Why the media lost its mind over Kim Davis meeting Pope Francis

The hysterical reaction to the secret meeting betrayed the media's biases and blind spots

(Image credit: Illustration by Lauren Hansen | Images courtesy AP Photo/Timothy D. Easley, Franco Origlia/Getty Images)

There's very little evidence that Pope Francis knows the details about Kim Davis. It's unclear if he has much to say about her stand against issuing licenses for same-sex marriages in Kentucky's Rowan County, her subsequent jail time, or even her Evangelical faith. Before the now infamous secret meeting between Francis and Davis — which the Vatican won't confirm or deny — the pope all but acknowledged his ignorance to a reporter: "I can't have in mind all cases that can exist about conscientious objection." And the reported details of their encounter suggest that it was routine and quick: an embrace, words of encouragement, and a gift of blessed rosaries.

But the whole world is mad. Why? Because the pope is a prop. In the hands of our nation's true clerical class — journalists — this particular pope's function is to demoralize and shame the bad Catholics, i.e., the conservative ones. The previous pope's function was to symbolize their wicked intransigence.

Pope Francis is supposed to be the cool pope. He humiliates traditionalist cardinals. He embraces transexuals. If he occasionally says stuff against gay marriage, well, so what? Like Barack Obama in the 2008 election, sometimes you say what you have to say. But we know where his heart is. He embraces the marginalized and despised.

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The pope gets used. That tear-jerking moment when the pope embraced that 5-year-old girl who is trying to keep her parents in the country? That was planned out in advance.

But this prop accomplished what no upstanding playwright would script. He met someone the scribes really do despise. He embraced that hick.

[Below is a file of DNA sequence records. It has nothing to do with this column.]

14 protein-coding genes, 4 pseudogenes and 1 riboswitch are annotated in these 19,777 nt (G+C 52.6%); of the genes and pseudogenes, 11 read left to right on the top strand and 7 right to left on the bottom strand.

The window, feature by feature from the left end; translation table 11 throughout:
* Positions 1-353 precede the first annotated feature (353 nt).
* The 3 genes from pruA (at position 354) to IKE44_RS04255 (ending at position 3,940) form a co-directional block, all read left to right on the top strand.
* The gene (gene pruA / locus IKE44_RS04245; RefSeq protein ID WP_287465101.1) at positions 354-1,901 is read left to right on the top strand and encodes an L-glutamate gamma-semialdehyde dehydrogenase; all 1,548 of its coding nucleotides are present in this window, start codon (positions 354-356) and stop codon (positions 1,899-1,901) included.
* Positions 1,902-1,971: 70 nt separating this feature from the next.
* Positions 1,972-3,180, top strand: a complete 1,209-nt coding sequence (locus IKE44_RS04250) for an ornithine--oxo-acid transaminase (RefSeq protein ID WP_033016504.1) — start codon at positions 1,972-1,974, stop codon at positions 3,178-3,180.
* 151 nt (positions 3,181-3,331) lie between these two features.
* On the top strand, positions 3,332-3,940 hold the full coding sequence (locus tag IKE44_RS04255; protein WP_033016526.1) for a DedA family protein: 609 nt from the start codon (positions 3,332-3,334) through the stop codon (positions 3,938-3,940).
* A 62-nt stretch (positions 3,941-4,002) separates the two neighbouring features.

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Horrors. Apparently all the good people who were about to believe again in the bodily Resurrection were stopped in their tracks by this one off-key gesture. As for politics, who could have thunk it? The pope only called for the abolition of the death penalty in a speech to Congress. He asked the state of Georgia for a reprieve in a death sentence case. He congratulated the president for his efforts to bring about international agreements on climate change. Apparently for some scribes, these views exist in a moral exosphere above and beyond petty politics. As Emma Green writes:

Davis has been one of the most polarizing figures in American politics in recent months, seen by some on the right as the foremost fighter against violations of religious liberty. When Pope Francis came to the U.S., his message was exactly the opposite — one of unity and reconciliation, not combativeness. [The Atlantic]

Translation: Cool pope unites us against bad religious people. Only a bad pope would try to unify or reconcile with that woman. She's polarizing, unlike the other issues Francis highlighted. Indeed, can anything good come from Rowan County?

It's not just the scribes in the media who are scrambling for answers. It's Jesuits, too. James Martin, SJ rushes to explain that, in all likelihood, Kim Davis was just another woman presented to the pope. Missing every chance to confront the obvious prejudice surrounding the meeting, he instead clears any potential obstacle to those prejudices. The pope may not know her. The meeting may have been arranged by another bishop. He's just being nice. "Not to put too fine a point on it, but Pope Francis also met Mark Wahlberg, and that does not mean that he liked Ted," Martin concludes.

The last flourish is exquisite for the way it makes the class prejudice explicit. Nothing to see here, folks. Just a vulgar woman who was snuck in. The Holy Spirit is definitely not afoot. It was practically an accident, really. Or perhaps it was some dastardly conservative bishop who allowed the cool pope to embrace someone universally despised by the great and good. She's been married four times. Believe me, if he knew, he'd throw her into the well.

The scribes and the Jesuits are right on a very limited point. Based on the evidence, we cannot know what the pope's gesture meant in an explicit way. We cannot know what was in his heart. But unlike the scribes and Jesuits, those with a mind habituated to liturgy know that the words and gestures prescribed by the hour and the office carry more meaning than can fit into the head of a single priest. They can express the divine intention even when the priest's mind runs away to something trivial. Some might see mere routine in the pope's encouragement, but the eyes of faith see something more: an act of humility, imposed by his lofty office. Even an act of trust and love. The world hates you. I do not.

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